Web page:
About this Event
Early Birds recieve $15 discount on ticket purchase! Purchase tickets by August 5th, at 11 pm to recieve discount.
Get ready for a thrilling day of friendly competition and Caribbean festivities at the Orlando Capicua Dominoes Tournament! Teams of two are invited to participate in this exciting dominoes showdown, where strategy and skill will determine who takes home the cash prize and bragging rights.
Cash Prizes: Compete for fantastic cash prizes that will make your victory even sweeter. The top- three performing teams will win big! First place: $2k, second place: $600 and third place:$400!
Caribbean Vibes: Immerse yourself in the vibrant spirit of the Caribbean with lively music that'll keep the energy high throughout the event.
Delectable Caribbean Food: Indulge in a variety of mouthwatering Caribbean dishes, offering a tantalizing blend of flavors that will transport you to the islands.
Refreshing Drinks: Quench your thirst with a selection of refreshing beverages, including Caribbean-inspired cocktails and mocktails.
Whether you're a seasoned dominoes pro or just looking for a fun-filled day with friends, the Orlando Capicua Dominoes Tournament promises an unforgettable experience. Don't miss out on the chance to celebrate the Caribbean culture while competing for fantastic prizes!
Come join us for an incredible day of camaraderie, competition, and celebration. Bring your best dominoes strategies, soak in the lively beats of Caribbean music and savor delicious island cuisine.
Mark your calendars, gather your partner, and prepare for an event that blends the excitement of dominoes with the vibrant flair of the Caribbean. We can't wait to see you there!
Partner Dominoes Rules
Only four persons can play. Sitting around a square table, your partner is the person directly in front of you. Each person plays to help his partner and himself while trying to pass the opponent.
The game uses a double six domino set of 28 tiles, known as bones.
Each player receives 7 bones.
The first hand begins with the individual who has the double six bone. Playing the first bone is known as "posing". In tournament play, the first player must begin by posing the [6-6].
In the second and subsequent hands, the team that won the previous hand plays first. Having seen their bones the players of this team may discuss which of them will pose (but are not allowed to tell each other what bones they hold), and the player who starts may begin with any bone. If the previous hand was tied, the holder of the [6-6] poses it.
Play continues anti-clockwise. As usual, a turn consists of playing one bone to extend one of the two ends of the layout, and the touching ends of adjacent dominoes must match. Doubles are traditionally played at right angles across the line. If a player cannot play then he passes his turn.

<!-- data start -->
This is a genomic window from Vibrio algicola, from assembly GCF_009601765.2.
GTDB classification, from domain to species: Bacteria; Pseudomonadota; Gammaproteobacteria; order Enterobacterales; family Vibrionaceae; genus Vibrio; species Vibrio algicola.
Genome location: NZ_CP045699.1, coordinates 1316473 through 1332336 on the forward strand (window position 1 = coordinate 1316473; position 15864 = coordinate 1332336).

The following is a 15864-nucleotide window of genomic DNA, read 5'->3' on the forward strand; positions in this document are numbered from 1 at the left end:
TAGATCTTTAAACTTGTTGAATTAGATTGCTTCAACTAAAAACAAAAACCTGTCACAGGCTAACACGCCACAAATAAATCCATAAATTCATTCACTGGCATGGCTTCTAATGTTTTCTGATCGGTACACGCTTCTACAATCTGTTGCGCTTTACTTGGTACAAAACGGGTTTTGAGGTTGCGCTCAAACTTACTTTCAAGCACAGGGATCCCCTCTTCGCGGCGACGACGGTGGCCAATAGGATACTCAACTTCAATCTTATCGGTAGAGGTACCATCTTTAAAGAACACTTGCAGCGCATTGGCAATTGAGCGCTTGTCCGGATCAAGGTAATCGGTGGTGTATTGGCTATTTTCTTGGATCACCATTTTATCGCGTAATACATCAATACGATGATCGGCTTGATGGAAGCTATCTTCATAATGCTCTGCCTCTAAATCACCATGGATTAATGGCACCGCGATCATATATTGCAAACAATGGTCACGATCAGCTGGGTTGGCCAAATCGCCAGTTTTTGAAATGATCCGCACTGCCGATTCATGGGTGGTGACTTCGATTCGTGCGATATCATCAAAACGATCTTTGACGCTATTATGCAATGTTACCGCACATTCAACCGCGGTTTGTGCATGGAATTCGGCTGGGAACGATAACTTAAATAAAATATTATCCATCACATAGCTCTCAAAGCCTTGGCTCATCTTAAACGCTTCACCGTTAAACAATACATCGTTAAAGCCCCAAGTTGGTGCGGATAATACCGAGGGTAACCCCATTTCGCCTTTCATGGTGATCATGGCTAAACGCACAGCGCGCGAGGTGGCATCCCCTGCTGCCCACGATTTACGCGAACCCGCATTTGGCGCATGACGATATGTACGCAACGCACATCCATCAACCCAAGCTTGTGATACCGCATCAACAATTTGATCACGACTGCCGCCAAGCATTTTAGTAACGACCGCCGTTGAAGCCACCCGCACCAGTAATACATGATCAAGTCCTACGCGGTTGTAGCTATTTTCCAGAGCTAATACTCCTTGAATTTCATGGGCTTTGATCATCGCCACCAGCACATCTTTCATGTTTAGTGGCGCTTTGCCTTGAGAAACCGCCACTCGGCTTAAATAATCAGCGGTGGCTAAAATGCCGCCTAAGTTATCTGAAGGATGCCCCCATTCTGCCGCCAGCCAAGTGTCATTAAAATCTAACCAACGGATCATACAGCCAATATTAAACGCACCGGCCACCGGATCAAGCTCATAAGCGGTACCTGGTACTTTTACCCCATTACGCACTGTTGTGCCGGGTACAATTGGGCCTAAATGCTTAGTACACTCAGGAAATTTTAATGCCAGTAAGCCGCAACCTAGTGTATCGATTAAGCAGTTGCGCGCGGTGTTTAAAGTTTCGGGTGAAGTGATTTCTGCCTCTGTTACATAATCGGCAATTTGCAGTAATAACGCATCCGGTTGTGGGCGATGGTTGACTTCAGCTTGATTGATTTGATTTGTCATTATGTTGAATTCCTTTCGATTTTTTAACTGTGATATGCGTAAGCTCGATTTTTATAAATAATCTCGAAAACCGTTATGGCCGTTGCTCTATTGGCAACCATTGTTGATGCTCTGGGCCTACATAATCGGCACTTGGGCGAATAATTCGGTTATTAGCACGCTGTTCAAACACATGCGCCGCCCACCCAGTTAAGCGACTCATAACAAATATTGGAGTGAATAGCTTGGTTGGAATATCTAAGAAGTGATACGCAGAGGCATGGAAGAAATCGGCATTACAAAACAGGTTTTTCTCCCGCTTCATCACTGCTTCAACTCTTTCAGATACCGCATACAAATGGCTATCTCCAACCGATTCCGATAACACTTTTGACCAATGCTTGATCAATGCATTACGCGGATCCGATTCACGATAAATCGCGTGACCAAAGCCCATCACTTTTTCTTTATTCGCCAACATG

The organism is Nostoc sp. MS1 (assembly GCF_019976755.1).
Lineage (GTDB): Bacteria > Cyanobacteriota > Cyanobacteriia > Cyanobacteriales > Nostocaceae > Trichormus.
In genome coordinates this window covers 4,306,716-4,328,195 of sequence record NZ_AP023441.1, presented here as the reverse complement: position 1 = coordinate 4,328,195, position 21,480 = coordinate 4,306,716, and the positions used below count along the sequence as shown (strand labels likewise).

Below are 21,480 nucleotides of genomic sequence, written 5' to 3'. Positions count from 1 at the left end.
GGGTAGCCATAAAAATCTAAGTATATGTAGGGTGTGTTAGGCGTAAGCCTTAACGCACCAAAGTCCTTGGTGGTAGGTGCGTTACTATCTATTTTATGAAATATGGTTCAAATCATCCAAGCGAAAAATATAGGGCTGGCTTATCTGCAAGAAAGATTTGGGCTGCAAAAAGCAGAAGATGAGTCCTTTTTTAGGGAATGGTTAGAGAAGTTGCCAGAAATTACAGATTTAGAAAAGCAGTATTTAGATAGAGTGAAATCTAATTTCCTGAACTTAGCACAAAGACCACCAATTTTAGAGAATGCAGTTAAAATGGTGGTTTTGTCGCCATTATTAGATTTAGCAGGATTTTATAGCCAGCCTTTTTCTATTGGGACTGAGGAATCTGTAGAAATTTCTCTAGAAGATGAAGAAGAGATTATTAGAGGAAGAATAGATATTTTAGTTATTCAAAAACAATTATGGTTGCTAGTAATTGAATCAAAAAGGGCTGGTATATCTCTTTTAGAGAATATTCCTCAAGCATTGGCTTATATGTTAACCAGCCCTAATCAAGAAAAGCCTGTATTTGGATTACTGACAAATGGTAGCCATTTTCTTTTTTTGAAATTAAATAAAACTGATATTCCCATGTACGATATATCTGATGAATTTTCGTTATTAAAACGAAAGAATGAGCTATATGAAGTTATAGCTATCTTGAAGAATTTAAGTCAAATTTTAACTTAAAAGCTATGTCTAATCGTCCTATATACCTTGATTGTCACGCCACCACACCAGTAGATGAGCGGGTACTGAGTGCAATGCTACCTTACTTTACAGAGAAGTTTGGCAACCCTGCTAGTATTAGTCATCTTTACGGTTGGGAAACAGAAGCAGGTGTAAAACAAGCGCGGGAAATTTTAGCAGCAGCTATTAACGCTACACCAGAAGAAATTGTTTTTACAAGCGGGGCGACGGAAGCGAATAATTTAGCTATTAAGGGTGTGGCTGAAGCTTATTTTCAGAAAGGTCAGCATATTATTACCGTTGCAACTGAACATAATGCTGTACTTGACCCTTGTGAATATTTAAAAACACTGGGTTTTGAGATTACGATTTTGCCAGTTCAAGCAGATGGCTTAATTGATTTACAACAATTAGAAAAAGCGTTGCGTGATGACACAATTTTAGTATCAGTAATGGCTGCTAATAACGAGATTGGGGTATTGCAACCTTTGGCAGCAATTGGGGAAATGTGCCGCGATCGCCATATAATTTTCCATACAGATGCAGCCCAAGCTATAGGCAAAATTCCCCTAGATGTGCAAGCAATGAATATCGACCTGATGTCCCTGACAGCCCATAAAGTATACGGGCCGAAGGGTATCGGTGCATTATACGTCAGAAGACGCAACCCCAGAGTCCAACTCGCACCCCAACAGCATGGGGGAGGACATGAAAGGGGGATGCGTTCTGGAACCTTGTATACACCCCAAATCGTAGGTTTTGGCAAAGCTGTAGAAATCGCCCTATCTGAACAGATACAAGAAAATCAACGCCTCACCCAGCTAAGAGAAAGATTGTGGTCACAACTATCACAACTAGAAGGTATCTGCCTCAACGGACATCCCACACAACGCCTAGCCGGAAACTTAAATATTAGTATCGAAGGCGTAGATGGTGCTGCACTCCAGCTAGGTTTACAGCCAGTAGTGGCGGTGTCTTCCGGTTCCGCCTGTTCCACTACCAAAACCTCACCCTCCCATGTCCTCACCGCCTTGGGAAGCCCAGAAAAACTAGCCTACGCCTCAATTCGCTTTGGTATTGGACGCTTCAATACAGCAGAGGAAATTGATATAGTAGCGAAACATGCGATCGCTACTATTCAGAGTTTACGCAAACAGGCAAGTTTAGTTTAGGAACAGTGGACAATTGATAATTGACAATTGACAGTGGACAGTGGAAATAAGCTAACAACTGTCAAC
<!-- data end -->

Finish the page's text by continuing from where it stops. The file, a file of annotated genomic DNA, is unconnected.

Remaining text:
Apart from the discussion about who should pose at the start of a hand, players are not allowed to pass information by talking or gestures during the play. They must not tell each other what bones they have or what they would like their partner to play.
The play ends when an individual manages to play all his bones, or when the game becomes blocked so that no one is able to play a bone.
If a player manages to play all his bones, that player's team wins.
If the game is blocked, the hand is won by the team of the player whose remaining bones have the least spots. It does not matter what bones the winner's partner has. Example: the game is blocked and North has [5-5] & [5-3], South [1-1], East [2-2], West [5-2] & [2-3], North-South win because of South's [1-1], even though North-South have more spots in total than East-West.
If the game is blocked and two opponents tie for least spots then the teams hand is calculated and the team with the lowest score is the winner.
At the end of the play, the winning team normally scores one point.
However, if both ends of the layout are hard ends with different numbers so that there is only one remaining bone that can legally be played on the layout, that last playable bone is known as the key bone. A player who wins by playing the key bone as his last bone scores an extra point for his team - so 2 points rather than 1. It is also possible for a double to be the only playable bone if the other six bones with that number have been played and both open ends of the line match the final double, but the double does not count as a key bone in that case, and winning with that double scores the usual 1 point only.
The team with the highest points at the end of the day wins!
Event Venue & Nearby Stays
13798 Cygnus Dr, 13798 Cygnus Drive, Orlando, United States
USD 150.00 to USD 165.00